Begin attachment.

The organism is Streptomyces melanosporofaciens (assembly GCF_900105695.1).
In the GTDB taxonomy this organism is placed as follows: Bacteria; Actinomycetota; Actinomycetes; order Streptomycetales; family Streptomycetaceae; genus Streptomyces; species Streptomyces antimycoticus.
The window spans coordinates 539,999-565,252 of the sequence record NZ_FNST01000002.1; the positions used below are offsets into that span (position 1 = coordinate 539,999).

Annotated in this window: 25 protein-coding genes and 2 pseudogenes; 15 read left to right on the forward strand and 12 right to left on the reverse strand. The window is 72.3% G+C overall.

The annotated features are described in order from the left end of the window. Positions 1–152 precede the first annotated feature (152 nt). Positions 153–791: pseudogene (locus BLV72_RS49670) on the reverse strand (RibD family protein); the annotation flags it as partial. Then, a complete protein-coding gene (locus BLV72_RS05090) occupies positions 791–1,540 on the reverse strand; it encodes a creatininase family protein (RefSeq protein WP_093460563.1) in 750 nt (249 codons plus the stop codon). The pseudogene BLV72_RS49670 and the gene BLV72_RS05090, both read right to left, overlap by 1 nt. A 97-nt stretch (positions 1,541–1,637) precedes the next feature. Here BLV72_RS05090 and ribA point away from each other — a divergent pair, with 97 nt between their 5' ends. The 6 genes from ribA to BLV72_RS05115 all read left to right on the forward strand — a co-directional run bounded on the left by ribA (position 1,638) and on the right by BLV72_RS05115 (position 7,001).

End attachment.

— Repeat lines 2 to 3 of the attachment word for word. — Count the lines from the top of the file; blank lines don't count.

In the GTDB taxonomy this organism is placed as follows: Bacteria; Actinomycetota; Actinomycetes; order Streptomycetales; family Streptomycetaceae; genus Streptomyces; species Streptomyces antimycoticus.
The window spans coordinates 539,999-565,252 of the sequence record NZ_FNST01000002.1; the positions used below are offsets into that span (position 1 = coordinate 539,999).